‘Climate change’ is a euphemism.
And euphemisms can have brutal consequences.
Within a climate context, it generally infantilises, avoids and devalues people and issues.
George Monbiot, in advocating for the term ‘climate breakdown’, argues that calling what’s happening to the planet ‘climate change’ is like calling a ‘foreign invasion’ ‘unexpected guests.’
In front-line communities around the world climate breakdown has morphed into an already unfolding threat, resulting in widespread changes
in productivity, species interactions, vulnerability
to biological invasions, and other emergent properties. The problem with ‘change’ is that it frames global heating and its pervasive and increasing global threats to biodiversity and ecosystems as a manageable event.
'Breakdown' is a very intimate word. And I have come to favour it because as much as I respect the scientific language experts, publications and organisations use to describe the climate emergency, we would do well to also lean on the more impactful social dimensions of language. Intimacy being one of them.
Language can do so. much. more. to help us acknowledge and make sense of what’s happening to our collective and individual worlds.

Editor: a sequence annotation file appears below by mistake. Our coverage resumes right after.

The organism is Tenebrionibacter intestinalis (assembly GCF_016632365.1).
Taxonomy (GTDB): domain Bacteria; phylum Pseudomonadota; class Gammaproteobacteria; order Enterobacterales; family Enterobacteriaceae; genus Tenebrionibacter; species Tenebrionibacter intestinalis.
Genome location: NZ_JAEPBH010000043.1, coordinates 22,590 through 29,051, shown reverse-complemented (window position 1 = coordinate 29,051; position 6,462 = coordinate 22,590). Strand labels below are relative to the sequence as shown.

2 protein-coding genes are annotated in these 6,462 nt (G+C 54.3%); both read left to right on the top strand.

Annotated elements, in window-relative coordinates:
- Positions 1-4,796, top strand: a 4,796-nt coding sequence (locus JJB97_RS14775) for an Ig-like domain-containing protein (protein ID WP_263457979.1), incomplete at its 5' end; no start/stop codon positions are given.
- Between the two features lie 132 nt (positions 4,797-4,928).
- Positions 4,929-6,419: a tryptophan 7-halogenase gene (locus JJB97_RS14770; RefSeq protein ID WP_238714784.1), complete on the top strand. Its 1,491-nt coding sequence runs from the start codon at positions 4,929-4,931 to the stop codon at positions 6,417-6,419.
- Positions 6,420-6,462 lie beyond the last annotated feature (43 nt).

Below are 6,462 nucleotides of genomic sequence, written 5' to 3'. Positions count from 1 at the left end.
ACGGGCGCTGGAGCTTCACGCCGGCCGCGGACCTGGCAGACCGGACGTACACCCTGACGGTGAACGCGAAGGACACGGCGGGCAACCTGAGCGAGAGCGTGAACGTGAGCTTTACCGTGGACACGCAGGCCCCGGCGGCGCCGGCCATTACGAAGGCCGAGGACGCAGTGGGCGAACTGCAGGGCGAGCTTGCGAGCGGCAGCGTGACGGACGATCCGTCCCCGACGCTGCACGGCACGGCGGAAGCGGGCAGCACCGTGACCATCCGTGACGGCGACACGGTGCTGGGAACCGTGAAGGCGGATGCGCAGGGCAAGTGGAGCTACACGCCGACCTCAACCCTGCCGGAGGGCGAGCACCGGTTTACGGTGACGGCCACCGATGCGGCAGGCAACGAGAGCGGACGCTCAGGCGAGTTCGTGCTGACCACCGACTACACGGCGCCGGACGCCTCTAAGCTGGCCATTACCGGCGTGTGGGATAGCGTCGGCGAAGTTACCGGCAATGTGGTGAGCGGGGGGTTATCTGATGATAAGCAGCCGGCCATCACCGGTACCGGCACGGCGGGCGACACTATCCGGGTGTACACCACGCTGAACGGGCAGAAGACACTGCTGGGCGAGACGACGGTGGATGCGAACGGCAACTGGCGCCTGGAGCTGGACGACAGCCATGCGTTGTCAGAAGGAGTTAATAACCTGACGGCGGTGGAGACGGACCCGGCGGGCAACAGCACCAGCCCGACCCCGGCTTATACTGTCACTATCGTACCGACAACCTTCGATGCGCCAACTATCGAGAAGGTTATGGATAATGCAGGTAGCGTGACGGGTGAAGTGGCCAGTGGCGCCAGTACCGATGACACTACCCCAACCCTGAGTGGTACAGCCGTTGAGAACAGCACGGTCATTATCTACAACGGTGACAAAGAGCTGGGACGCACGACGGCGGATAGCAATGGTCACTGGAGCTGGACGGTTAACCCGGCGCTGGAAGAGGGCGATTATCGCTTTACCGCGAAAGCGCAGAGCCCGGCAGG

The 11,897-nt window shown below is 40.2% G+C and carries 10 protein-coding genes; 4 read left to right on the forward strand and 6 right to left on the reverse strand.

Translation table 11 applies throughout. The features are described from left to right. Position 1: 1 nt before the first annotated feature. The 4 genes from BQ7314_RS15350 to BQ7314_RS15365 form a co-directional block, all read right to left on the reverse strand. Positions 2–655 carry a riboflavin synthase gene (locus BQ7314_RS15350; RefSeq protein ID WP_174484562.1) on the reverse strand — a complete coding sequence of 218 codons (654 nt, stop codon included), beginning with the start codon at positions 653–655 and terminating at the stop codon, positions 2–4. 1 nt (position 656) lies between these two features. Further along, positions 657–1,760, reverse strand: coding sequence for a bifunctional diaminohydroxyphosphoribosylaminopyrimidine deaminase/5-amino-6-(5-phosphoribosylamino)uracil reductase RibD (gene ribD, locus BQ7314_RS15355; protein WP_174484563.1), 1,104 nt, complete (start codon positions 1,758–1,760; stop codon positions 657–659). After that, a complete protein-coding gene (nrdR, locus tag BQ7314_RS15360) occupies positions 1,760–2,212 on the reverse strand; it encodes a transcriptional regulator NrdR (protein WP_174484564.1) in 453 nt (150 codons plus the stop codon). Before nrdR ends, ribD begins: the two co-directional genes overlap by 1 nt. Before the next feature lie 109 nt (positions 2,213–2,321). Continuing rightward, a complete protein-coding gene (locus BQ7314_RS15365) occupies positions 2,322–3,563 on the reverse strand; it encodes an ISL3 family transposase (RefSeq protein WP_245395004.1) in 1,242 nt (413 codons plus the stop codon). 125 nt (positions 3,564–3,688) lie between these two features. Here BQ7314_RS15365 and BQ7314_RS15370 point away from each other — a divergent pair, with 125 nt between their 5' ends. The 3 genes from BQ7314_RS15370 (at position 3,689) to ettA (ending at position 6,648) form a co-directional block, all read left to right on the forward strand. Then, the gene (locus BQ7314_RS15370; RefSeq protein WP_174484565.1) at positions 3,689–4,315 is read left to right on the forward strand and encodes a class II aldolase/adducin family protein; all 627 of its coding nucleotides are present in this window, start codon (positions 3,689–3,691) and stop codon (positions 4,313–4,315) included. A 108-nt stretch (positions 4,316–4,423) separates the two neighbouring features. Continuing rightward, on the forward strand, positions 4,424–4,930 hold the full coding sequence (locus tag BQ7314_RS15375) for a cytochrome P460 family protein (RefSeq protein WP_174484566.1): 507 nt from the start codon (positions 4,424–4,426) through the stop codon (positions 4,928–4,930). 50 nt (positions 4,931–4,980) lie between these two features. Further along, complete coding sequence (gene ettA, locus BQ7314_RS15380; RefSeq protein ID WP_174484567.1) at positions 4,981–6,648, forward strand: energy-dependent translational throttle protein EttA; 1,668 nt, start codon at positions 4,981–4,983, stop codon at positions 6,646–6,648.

What we're looking at at the moment, is euphemism on one side and science on the other.
Intimacy is what exists in between and beyond these trajectories of linguistic variation.
And intimacy in this case refers to the language of pain and discomfort. To the language of loss. As climate breakdown intensifies, the loss is accumulating. Personal losses and environmental losses.
We all experience degradation as a part of life and now we’re going to have to have a more elaborate and intimate relationship with it.
Using the right words is also an expression of humility. By swapping ‘change’ for ‘breakdown’ we are being humble in the face of nature. 'Breakdown' incorporates the depth and scale of loss and damage within its alphabetic perimeters.
It also instils a sense of timing. It fixes you in the present and instinctively makes you sit up straight and take stock of your circumstances and choices - a noble first step.
Curiosity pays unexpected dividends. Stay tuned for more insights, observations, and acronyms for your world within.